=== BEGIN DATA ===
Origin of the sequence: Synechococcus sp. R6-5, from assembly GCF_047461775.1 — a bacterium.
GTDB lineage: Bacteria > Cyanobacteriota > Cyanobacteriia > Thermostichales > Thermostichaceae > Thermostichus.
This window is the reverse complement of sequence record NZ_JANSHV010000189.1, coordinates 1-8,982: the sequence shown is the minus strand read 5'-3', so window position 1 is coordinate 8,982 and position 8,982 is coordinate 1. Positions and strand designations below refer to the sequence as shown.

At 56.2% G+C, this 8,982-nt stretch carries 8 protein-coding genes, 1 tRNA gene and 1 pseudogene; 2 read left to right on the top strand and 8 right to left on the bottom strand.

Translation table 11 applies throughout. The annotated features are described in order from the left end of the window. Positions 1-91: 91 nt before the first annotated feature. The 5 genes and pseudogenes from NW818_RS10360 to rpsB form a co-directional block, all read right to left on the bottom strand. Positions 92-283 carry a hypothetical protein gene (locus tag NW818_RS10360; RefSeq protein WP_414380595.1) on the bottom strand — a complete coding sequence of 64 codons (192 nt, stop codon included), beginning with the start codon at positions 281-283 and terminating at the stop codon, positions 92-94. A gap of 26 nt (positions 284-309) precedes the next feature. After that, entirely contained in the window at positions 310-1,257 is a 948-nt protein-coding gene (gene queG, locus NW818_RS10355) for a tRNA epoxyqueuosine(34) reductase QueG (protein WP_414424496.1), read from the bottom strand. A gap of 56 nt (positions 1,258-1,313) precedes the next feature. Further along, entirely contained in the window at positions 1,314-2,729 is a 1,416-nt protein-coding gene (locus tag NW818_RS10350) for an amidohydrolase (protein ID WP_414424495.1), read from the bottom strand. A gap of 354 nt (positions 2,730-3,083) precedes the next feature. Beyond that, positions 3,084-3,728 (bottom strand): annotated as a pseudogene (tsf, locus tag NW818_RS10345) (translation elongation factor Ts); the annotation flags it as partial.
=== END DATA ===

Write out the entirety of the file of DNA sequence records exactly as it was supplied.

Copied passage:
Origin of the sequence: Synechococcus sp. R6-5, from assembly GCF_047461775.1 — a bacterium.
GTDB lineage: Bacteria > Cyanobacteriota > Cyanobacteriia > Thermostichales > Thermostichaceae > Thermostichus.
This window is the reverse complement of sequence record NZ_JANSHV010000189.1, coordinates 1-8,982: the sequence shown is the minus strand read 5'-3', so window position 1 is coordinate 8,982 and position 8,982 is coordinate 1. Positions and strand designations below refer to the sequence as shown.

At 56.2% G+C, this 8,982-nt stretch carries 8 protein-coding genes, 1 tRNA gene and 1 pseudogene; 2 read left to right on the top strand and 8 right to left on the bottom strand.

Translation table 11 applies throughout. The annotated features are described in order from the left end of the window. Positions 1-91: 91 nt before the first annotated feature. The 5 genes and pseudogenes from NW818_RS10360 to rpsB form a co-directional block, all read right to left on the bottom strand. Positions 92-283 carry a hypothetical protein gene (locus tag NW818_RS10360; RefSeq protein WP_414380595.1) on the bottom strand — a complete coding sequence of 64 codons (192 nt, stop codon included), beginning with the start codon at positions 281-283 and terminating at the stop codon, positions 92-94. A gap of 26 nt (positions 284-309) precedes the next feature. After that, entirely contained in the window at positions 310-1,257 is a 948-nt protein-coding gene (gene queG, locus NW818_RS10355) for a tRNA epoxyqueuosine(34) reductase QueG (protein WP_414424496.1), read from the bottom strand. A gap of 56 nt (positions 1,258-1,313) precedes the next feature. Further along, entirely contained in the window at positions 1,314-2,729 is a 1,416-nt protein-coding gene (locus tag NW818_RS10350) for an amidohydrolase (protein ID WP_414424495.1), read from the bottom strand. A gap of 354 nt (positions 2,730-3,083) precedes the next feature. Beyond that, positions 3,084-3,728 (bottom strand): annotated as a pseudogene (tsf, locus tag NW818_RS10345) (translation elongation factor Ts); the annotation flags it as partial.